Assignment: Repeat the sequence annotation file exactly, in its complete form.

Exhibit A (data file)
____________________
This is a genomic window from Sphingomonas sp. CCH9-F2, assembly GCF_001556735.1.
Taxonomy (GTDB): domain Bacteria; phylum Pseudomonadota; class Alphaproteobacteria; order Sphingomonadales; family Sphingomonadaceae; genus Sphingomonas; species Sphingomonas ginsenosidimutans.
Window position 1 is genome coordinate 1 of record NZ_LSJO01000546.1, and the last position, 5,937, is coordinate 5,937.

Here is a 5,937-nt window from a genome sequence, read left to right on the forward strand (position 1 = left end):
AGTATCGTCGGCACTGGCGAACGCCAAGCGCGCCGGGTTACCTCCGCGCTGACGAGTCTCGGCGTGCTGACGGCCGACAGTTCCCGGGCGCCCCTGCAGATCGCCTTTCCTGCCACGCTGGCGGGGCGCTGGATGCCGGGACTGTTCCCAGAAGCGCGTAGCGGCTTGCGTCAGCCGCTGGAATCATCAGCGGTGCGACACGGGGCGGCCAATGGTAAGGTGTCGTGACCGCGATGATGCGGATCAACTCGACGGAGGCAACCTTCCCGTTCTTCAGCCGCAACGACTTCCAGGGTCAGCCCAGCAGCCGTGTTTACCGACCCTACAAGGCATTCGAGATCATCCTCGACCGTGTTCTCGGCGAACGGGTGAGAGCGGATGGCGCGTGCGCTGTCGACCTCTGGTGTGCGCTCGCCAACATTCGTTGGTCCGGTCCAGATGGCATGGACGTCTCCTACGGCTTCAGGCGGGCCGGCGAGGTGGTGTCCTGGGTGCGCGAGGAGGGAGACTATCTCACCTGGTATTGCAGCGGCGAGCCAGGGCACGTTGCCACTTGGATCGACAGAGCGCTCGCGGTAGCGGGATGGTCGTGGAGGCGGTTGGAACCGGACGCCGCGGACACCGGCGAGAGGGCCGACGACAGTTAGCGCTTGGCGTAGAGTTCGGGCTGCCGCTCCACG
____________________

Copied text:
This is a genomic window from Sphingomonas sp. CCH9-F2, assembly GCF_001556735.1.
Taxonomy (GTDB): domain Bacteria; phylum Pseudomonadota; class Alphaproteobacteria; order Sphingomonadales; family Sphingomonadaceae; genus Sphingomonas; species Sphingomonas ginsenosidimutans.
Window position 1 is genome coordinate 1 of record NZ_LSJO01000546.1, and the last position, 5,937, is coordinate 5,937.

Here is a 5,937-nt window from a genome sequence, read left to right on the forward strand (position 1 = left end):
AGTATCGTCGGCACTGGCGAACGCCAAGCGCGCCGGGTTACCTCCGCGCTGACGAGTCTCGGCGTGCTGACGGCCGACAGTTCCCGGGCGCCCCTGCAGATCGCCTTTCCTGCCACGCTGGCGGGGCGCTGGATGCCGGGACTGTTCCCAGAAGCGCGTAGCGGCTTGCGTCAGCCGCTGGAATCATCAGCGGTGCGACACGGGGCGGCCAATGGTAAGGTGTCGTGACCGCGATGATGCGGATCAACTCGACGGAGGCAACCTTCCCGTTCTTCAGCCGCAACGACTTCCAGGGTCAGCCCAGCAGCCGTGTTTACCGACCCTACAAGGCATTCGAGATCATCCTCGACCGTGTTCTCGGCGAACGGGTGAGAGCGGATGGCGCGTGCGCTGTCGACCTCTGGTGTGCGCTCGCCAACATTCGTTGGTCCGGTCCAGATGGCATGGACGTCTCCTACGGCTTCAGGCGGGCCGGCGAGGTGGTGTCCTGGGTGCGCGAGGAGGGAGACTATCTCACCTGGTATTGCAGCGGCGAGCCAGGGCACGTTGCCACTTGGATCGACAGAGCGCTCGCGGTAGCGGGATGGTCGTGGAGGCGGTTGGAACCGGACGCCGCGGACACCGGCGAGAGGGCCGACGACAGTTAGCGCTTGGCGTAGAGTTCGGGCTGCCGCTCCACG